During construction it may be necessary to make some amendments to the design. Keeping your assessor informed during this process, seeking their advice prior to confirming any changes, will help to ensure that your finished building will comply with the current regulations.
Once construction is complete an air pressure test (sometimes called an air tightness test or air leakage test) may be required. This test confirms the air tightness of the finished building to ensure it is energy efficient. You will need to provide a copy of the certificate to your energy assessor. If an air pressure test is not required by law you may still wish to obtain one. If the result of a test is not available then the assessor will use a default value in the SAP calculations. This value is a worst case reflecting a very poor standard. Having a test conducted voluntarily is likely to improve your final rating and help demonstrate that you have complied with the regulations.
During this stage the assessor will edit the SAP calculation to reflect the results of the air pressure test and any variations to the specification. The approved software is used to check that the completed dwelling still meets the requirements of the Building Regulations with regards to the conservation of fuel and power. If for any reason the building does not meet the required standards, the assessor can advise remedial action to get your project back on track.
The assessor will also check to ensure that any new building is registered on the Government’s central database register of national property addresses.
If you have included renewables as part of your project, you assessor will also require final confirmation of these. They will also need copies of any final installation certificates like the MCS certificate for new solar arrays connected to the electricity grid.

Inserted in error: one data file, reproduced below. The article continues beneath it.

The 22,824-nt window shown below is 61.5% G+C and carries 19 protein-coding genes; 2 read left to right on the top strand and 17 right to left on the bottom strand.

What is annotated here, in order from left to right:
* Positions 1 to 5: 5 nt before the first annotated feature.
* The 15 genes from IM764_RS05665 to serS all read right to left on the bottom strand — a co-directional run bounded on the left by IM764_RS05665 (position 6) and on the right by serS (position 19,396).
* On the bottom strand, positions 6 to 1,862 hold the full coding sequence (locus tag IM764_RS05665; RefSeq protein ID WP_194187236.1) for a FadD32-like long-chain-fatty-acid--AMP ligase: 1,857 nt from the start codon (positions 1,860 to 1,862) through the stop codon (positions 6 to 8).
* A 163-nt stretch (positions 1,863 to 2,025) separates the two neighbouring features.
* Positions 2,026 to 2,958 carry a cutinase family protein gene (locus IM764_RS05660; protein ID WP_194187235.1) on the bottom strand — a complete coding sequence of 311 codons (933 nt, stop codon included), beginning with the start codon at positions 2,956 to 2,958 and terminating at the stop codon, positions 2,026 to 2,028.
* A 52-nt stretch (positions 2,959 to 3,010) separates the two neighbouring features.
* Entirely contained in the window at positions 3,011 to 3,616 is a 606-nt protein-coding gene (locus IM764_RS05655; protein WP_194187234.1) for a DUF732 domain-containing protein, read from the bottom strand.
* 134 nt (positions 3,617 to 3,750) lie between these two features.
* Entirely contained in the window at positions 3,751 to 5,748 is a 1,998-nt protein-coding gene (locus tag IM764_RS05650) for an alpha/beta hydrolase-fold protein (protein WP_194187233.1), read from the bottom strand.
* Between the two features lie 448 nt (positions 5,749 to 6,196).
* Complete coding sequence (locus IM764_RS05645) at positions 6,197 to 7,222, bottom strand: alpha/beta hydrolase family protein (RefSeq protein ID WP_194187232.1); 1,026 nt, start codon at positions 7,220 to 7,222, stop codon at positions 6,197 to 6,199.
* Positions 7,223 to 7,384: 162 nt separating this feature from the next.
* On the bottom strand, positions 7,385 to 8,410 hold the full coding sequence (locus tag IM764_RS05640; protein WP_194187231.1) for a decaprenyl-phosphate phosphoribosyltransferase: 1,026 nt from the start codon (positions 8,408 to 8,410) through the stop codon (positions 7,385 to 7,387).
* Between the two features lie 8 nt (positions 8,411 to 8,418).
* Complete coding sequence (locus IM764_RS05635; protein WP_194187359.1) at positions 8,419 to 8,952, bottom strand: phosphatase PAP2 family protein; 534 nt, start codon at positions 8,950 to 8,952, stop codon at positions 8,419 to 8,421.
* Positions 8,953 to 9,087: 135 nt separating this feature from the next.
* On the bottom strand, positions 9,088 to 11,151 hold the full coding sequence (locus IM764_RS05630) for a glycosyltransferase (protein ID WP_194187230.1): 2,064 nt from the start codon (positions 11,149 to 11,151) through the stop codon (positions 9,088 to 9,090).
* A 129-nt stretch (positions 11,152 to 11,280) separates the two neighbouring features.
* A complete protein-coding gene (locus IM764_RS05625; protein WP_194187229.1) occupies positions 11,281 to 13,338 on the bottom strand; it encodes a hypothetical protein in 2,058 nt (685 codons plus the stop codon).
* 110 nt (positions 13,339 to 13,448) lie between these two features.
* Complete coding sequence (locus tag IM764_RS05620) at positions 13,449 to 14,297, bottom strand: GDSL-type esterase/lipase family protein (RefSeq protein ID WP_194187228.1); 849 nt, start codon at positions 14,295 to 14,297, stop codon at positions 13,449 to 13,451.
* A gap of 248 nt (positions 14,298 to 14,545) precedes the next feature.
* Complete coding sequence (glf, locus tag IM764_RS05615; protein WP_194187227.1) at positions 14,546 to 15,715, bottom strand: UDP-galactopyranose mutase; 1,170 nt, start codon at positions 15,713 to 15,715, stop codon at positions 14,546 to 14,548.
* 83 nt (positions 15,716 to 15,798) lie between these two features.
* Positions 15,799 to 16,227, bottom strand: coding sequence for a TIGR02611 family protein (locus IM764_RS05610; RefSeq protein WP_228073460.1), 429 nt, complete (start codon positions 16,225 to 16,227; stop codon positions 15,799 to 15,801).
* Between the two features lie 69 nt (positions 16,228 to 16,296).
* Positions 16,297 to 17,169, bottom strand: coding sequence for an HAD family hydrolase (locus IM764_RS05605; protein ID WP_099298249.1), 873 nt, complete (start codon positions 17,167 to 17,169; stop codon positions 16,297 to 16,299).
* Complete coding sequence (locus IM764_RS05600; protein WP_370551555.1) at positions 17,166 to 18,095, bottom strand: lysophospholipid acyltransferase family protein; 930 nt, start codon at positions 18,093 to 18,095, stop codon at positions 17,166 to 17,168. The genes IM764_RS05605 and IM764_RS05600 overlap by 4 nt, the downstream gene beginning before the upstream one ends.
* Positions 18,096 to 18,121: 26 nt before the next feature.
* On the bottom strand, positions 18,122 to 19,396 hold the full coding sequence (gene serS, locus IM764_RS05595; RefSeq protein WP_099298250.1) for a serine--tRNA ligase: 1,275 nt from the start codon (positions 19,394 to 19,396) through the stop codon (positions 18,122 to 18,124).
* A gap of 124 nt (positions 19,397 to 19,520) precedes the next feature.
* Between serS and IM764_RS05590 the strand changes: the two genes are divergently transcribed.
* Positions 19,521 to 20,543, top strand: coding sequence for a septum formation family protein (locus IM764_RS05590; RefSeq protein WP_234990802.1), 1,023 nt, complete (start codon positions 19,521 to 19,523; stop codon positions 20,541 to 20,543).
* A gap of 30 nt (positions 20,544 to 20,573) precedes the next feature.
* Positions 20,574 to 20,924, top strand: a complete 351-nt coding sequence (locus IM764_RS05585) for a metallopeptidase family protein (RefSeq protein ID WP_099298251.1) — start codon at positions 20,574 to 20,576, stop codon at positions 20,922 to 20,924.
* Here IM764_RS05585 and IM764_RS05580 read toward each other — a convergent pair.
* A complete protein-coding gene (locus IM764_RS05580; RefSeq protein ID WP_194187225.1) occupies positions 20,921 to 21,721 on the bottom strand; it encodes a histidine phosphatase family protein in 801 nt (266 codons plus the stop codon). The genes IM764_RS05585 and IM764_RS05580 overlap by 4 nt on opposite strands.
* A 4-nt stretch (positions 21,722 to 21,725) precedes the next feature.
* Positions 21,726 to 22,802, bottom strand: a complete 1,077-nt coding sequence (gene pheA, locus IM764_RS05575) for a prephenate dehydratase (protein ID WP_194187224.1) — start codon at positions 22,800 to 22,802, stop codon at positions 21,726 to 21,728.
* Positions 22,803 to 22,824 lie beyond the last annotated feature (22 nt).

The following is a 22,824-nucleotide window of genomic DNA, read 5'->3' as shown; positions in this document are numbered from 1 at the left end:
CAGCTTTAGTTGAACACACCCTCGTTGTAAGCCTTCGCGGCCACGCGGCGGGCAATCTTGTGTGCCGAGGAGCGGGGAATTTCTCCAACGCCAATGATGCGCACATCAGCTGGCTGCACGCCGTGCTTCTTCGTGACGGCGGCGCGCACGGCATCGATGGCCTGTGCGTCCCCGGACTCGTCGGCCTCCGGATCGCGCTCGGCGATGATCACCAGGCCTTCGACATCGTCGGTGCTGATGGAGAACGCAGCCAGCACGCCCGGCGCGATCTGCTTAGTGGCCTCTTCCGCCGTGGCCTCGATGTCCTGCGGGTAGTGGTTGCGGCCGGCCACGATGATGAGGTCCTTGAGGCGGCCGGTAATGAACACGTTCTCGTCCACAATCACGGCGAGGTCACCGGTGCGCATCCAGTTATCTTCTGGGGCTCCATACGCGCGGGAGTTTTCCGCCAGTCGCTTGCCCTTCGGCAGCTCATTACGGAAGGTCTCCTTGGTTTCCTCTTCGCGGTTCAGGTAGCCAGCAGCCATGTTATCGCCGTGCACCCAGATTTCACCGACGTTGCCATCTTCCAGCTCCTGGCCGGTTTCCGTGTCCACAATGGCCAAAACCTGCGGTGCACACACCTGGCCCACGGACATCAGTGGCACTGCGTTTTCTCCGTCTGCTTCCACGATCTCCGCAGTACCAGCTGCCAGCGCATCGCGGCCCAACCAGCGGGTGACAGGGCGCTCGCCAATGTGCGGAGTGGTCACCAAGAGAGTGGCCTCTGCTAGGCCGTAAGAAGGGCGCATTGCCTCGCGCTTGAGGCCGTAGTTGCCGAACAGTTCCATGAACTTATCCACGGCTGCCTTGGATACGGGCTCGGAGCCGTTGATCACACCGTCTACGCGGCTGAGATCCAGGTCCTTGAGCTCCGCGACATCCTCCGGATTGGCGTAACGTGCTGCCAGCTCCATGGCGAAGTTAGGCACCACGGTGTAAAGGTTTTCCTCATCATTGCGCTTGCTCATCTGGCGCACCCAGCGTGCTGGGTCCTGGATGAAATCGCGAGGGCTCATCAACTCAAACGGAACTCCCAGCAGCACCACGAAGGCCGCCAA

At this point your Building Control Officer will confirm that they are satisfied the specification provided and the final calculations reflect the building accurately. Your accredited assessor will then create the Energy Performance Certificate (EPC). The EPC provides a rating of energy performance based upon the dwelling as it has been built. Often this is different from the design calculation as it reflects changes that have been made during the construction process. Once lodged on the National Register, the final Energy Performance Certificate (EPC) must, by law, be displayed in the new dwelling if it is put up for sale on the open market.
In addition there are other documents that are required by Building Control such as the SAP worksheet report and the SAP data input report. Your assessor will provide all of these documents to you to pass on to your Building Control Officer. Without these you should not be able to get the building signed off and obtain your Completion Certificate. The exact process here depends upon the location of your building and the Building Control organisation you are using. Our expert assessors and your Building Control Officer will both assist you as much as they can to ensure this process is completed as smoothly as possible.